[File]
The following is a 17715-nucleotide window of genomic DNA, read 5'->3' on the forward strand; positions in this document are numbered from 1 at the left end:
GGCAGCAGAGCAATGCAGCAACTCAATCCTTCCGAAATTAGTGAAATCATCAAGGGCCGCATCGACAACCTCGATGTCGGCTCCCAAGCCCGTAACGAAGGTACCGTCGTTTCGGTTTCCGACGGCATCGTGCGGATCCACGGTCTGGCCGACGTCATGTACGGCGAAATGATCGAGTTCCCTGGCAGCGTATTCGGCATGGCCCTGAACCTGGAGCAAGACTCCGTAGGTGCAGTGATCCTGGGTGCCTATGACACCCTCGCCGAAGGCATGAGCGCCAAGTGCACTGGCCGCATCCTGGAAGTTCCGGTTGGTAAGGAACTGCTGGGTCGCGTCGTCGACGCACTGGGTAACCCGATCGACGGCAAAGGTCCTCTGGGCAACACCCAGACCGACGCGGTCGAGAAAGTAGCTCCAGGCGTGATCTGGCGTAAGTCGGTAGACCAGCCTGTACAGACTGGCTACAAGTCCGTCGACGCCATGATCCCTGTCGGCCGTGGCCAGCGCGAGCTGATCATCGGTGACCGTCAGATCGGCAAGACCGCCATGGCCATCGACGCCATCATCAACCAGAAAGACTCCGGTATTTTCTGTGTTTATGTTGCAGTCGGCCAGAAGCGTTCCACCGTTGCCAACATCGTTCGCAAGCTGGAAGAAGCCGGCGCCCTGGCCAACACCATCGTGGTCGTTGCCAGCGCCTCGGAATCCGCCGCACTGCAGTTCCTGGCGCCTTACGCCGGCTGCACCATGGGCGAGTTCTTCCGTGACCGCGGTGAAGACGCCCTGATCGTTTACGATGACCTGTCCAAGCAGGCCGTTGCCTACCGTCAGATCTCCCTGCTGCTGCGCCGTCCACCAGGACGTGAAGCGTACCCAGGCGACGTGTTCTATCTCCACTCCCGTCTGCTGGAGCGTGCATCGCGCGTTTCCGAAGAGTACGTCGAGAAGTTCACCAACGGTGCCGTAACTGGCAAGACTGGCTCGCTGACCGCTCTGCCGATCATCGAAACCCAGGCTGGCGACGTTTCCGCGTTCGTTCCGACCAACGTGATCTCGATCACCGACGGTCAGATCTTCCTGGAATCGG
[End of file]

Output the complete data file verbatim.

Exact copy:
The following is a 17715-nucleotide window of genomic DNA, read 5'->3' on the forward strand; positions in this document are numbered from 1 at the left end:
GGCAGCAGAGCAATGCAGCAACTCAATCCTTCCGAAATTAGTGAAATCATCAAGGGCCGCATCGACAACCTCGATGTCGGCTCCCAAGCCCGTAACGAAGGTACCGTCGTTTCGGTTTCCGACGGCATCGTGCGGATCCACGGTCTGGCCGACGTCATGTACGGCGAAATGATCGAGTTCCCTGGCAGCGTATTCGGCATGGCCCTGAACCTGGAGCAAGACTCCGTAGGTGCAGTGATCCTGGGTGCCTATGACACCCTCGCCGAAGGCATGAGCGCCAAGTGCACTGGCCGCATCCTGGAAGTTCCGGTTGGTAAGGAACTGCTGGGTCGCGTCGTCGACGCACTGGGTAACCCGATCGACGGCAAAGGTCCTCTGGGCAACACCCAGACCGACGCGGTCGAGAAAGTAGCTCCAGGCGTGATCTGGCGTAAGTCGGTAGACCAGCCTGTACAGACTGGCTACAAGTCCGTCGACGCCATGATCCCTGTCGGCCGTGGCCAGCGCGAGCTGATCATCGGTGACCGTCAGATCGGCAAGACCGCCATGGCCATCGACGCCATCATCAACCAGAAAGACTCCGGTATTTTCTGTGTTTATGTTGCAGTCGGCCAGAAGCGTTCCACCGTTGCCAACATCGTTCGCAAGCTGGAAGAAGCCGGCGCCCTGGCCAACACCATCGTGGTCGTTGCCAGCGCCTCGGAATCCGCCGCACTGCAGTTCCTGGCGCCTTACGCCGGCTGCACCATGGGCGAGTTCTTCCGTGACCGCGGTGAAGACGCCCTGATCGTTTACGATGACCTGTCCAAGCAGGCCGTTGCCTACCGTCAGATCTCCCTGCTGCTGCGCCGTCCACCAGGACGTGAAGCGTACCCAGGCGACGTGTTCTATCTCCACTCCCGTCTGCTGGAGCGTGCATCGCGCGTTTCCGAAGAGTACGTCGAGAAGTTCACCAACGGTGCCGTAACTGGCAAGACTGGCTCGCTGACCGCTCTGCCGATCATCGAAACCCAGGCTGGCGACGTTTCCGCGTTCGTTCCGACCAACGTGATCTCGATCACCGACGGTCAGATCTTCCTGGAATCGG